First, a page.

That, given the Trans Mountain Expansion Project is in the national interest, will create jobs and provide provinces with access to global markets, the House call on the Prime Minister to prioritize the construction of the federally-approved Trans Mountain Expansion Project by taking immediate action, using all tools available; to establish certainty for the project, and to mitigate damage from the current interprovincial trade dispute, tabling his plan in the House no later than noon on Thursday, February 15, 2018.
Madam Speaker, I will share my time today with the member for Haliburton—Kawartha Lakes—Brock.
I proudly stand with the hard-working Canadians who are waiting to get to work building the Trans Mountain expansion, waiting to start their next, higher-paying technical job so they can give even more to their families and to their communities. I proudly stand with investors and industry waiting to get answers from the government, to be permitted the opportunity to invest billions in Canada's economy to allow all of Canada to reap billions of dollars in rewards.
I moved this motion with every intention and all anticipation that it would receive the unanimous support of the House. The pipeline is in the national interest. The expansion would create jobs and provide provinces with access to global markets, but it has not been built yet. It has not even started, and no one seems to know when it will get built.
The time has come for the Prime Minister to take action. If federal approval for a project that is in the national interest means as little as it appears, it is now up to the Prime Minister to take sufficient next steps to ensure that federal approval of this national project under federal jurisdiction actually matters and that this pipeline actually gets built.
It is more important than ever, because the only other pipelines that would have reached tidewater and expanded Canadian markets were killed. Energy east was killed by changing the rules and red tape, and northern gateway was vetoed by the Prime Minister for political gain despite federal approval under the same rigorous process as Trans Mountain and despite the 31 first nations equity partnerships that were lost.
The oil and gas industry provides billions in tax revenue for important social programs. It directly and indirectly employs hundreds of thousands of Canadians in every part of the country. It provides the means to a better life for every Canadian. Without this expansion, Canada's key, almost only, customer is the U.S. Canada is a captive merchant, and our oil prices suffer directly as a result. It is an acute problem, because the U.S. is now Canada's biggest competitor in oil and gas, securing its own domestic energy production and supply while flooding world markets.
Let us review how we got to today. Six years ago, in 2012, Kinder Morgan said that it had received sufficient interest from oil shippers and that its projected demand required greater volume of product than the existing Trans Mountain pipeline could support.
In order to ensure that the capital funding would be in place to support that expansion, Kinder Morgan secured 15- and 20-year commitments from its shippers, including Canadian industry giants Cenovus and Suncor. Within one month, it had applied to the National Energy Board for approval of the overall contract and toll structure. A year and a half later, at the end of 2013, Trans Mountain filed its 15,000-page expansion application with the NEB. The NEB responded with a list of over 1,500 participants for hearings. The hearings got under way, and Kinder Morgan responded to more than 400 questions from the NEB and more than 17,000 questions from the participants in the hearings. A key component of those hearings was the contribution of traditional indigenous knowledge. That was in December 2013.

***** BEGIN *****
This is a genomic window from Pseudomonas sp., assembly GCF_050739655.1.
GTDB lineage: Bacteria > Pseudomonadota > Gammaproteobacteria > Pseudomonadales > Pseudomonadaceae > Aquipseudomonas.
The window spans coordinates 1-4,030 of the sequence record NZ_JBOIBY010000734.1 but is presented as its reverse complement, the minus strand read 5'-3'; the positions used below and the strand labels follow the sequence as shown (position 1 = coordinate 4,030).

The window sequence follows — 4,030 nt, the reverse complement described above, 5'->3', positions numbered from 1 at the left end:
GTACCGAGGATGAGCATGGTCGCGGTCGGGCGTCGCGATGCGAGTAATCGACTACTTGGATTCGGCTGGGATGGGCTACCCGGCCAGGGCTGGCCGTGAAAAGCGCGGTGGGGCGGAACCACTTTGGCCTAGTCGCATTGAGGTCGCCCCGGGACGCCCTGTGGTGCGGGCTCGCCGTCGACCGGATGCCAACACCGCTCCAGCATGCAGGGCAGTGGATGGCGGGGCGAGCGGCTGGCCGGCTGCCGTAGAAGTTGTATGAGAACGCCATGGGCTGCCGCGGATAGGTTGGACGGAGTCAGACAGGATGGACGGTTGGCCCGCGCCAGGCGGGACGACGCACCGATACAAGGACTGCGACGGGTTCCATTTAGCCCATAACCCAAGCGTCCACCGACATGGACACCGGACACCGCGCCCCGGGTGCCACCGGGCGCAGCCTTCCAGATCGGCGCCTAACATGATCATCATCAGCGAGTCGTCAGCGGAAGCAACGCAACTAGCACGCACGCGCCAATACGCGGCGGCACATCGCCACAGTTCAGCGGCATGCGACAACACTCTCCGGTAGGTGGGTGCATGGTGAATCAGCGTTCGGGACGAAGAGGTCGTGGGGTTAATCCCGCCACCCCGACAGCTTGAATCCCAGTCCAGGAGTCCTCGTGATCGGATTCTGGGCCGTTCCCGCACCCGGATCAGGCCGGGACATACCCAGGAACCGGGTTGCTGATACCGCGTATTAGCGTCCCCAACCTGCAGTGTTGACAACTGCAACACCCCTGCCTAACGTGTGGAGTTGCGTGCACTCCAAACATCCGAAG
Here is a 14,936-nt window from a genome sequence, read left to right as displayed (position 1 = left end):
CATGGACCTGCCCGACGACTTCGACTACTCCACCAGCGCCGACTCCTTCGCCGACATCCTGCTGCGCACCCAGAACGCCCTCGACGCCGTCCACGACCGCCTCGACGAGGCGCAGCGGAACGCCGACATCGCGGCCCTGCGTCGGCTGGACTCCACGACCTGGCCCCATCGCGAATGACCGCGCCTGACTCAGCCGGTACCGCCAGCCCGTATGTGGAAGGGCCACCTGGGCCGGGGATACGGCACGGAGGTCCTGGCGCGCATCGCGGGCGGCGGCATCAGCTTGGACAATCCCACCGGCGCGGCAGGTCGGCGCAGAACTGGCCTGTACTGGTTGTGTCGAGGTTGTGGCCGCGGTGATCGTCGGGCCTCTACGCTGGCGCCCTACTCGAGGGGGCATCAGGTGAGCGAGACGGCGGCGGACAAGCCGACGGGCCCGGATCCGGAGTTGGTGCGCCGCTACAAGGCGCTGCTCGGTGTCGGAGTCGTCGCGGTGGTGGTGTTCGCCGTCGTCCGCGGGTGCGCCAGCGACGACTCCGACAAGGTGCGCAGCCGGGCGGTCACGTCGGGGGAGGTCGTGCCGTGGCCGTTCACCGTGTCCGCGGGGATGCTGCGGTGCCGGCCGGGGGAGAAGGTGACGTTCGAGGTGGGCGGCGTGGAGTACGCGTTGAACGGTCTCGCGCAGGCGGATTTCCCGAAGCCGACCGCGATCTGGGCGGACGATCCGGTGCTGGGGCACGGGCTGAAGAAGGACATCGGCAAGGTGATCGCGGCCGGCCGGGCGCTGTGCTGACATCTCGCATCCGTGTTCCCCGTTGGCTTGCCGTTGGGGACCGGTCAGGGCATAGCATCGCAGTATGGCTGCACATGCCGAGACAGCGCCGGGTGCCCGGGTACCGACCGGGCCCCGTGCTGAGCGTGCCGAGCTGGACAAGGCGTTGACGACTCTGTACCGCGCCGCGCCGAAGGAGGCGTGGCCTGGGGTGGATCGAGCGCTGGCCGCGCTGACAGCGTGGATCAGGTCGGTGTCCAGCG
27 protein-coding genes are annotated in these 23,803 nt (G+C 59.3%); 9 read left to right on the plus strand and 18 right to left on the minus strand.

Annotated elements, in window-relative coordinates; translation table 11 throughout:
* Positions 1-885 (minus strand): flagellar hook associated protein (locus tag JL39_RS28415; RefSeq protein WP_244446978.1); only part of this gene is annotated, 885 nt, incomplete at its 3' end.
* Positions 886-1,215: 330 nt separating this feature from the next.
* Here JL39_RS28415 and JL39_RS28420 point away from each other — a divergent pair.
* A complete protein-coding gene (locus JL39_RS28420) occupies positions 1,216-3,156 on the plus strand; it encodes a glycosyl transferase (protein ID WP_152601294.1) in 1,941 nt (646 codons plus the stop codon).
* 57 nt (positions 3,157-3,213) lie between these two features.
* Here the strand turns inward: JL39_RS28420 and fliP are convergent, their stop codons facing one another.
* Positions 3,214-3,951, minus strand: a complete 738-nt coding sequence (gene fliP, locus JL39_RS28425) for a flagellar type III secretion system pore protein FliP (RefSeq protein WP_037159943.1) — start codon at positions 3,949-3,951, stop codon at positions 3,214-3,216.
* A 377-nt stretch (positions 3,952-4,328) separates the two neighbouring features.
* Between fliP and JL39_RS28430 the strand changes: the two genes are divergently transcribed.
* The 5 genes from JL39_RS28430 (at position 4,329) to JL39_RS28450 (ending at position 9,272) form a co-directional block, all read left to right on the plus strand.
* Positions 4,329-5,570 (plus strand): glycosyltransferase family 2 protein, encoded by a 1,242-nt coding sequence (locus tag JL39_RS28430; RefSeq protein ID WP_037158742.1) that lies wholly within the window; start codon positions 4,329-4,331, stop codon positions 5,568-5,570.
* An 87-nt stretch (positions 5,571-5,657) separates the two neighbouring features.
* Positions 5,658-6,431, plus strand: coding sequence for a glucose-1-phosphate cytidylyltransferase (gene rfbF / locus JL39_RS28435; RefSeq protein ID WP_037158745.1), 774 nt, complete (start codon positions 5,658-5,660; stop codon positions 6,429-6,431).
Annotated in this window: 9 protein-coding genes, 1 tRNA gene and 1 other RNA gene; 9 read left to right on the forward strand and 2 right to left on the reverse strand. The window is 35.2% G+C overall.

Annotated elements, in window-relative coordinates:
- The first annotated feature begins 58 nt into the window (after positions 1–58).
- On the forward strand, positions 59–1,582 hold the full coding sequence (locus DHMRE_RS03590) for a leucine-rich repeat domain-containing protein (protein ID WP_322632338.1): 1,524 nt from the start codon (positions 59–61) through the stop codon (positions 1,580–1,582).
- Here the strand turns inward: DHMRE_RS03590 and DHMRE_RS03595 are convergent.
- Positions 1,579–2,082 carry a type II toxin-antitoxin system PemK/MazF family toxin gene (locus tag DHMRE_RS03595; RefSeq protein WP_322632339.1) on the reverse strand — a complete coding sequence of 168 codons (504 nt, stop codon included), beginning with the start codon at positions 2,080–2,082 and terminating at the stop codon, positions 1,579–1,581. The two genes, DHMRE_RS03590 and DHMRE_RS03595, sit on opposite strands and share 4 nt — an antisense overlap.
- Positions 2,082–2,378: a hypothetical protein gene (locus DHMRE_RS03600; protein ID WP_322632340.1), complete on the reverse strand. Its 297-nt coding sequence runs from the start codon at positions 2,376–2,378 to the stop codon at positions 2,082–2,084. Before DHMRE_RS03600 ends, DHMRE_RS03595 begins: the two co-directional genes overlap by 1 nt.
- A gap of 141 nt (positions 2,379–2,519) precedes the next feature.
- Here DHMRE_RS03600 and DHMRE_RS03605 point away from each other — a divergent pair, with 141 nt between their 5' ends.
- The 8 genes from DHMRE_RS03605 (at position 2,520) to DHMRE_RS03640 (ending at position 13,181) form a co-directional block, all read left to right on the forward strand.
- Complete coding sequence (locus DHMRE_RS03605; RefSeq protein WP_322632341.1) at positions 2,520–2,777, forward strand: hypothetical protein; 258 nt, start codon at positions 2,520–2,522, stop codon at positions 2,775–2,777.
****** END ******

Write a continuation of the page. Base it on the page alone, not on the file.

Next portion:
Twenty-nine months later, in May 2016, after a thorough and comprehensive scientific, technical, and environmental assessment, the strongest in the world, the NEB recommended the approval of the expansion, declaring it in the national interest. The recommendation for approval was contingent upon the successful fulfillment of 157 conditions, which apply to every aspect of the pipeline physically and temporally, before construction, during construction, during operation, and eventually to abandonment, addressing environmental protection, safety, emissions, marine and other ecological protection, prevention and emergency response capabilities, and the various communities impacted directly by the expansion.
Six months later, after yet another review of upstream emissions and an additional federal report on consultations requested by the Liberals, the Prime Minister finally approved it. Conservatives supported the approval but warned that approval was one thing and getting it built was another.
The NEB awarded a certificate of public convenience and necessity to allow construction and operation of the expansion. Since December 2016, Kinder Morgan has continued to comply with and fulfill the 157 conditions. It continues to engage with stakeholders and monitor environmental considerations. It was supposed to have started construction five months ago, but delays continue.
First were the City of Burnaby's delaying tactics. The city is along the expansion route, with a terminal enlargement as part of the project, and it is the permitting authority within its borders. It required Kinder Morgan to obtain preliminary plan approvals and tree cutting permits. Just as the city attempted to thwart Kinder Morgan's work on the Burnaby Mountain tunnel, it likewise attempted to use its permitting system to delay the expansion. In June 2017, Kinder Morgan applied for the required permits from the city, and finally in October 2017 it was forced to ask the NEB for relief. Two months later, only three months ago, the NEB responded and Kinder Morgan continued its work.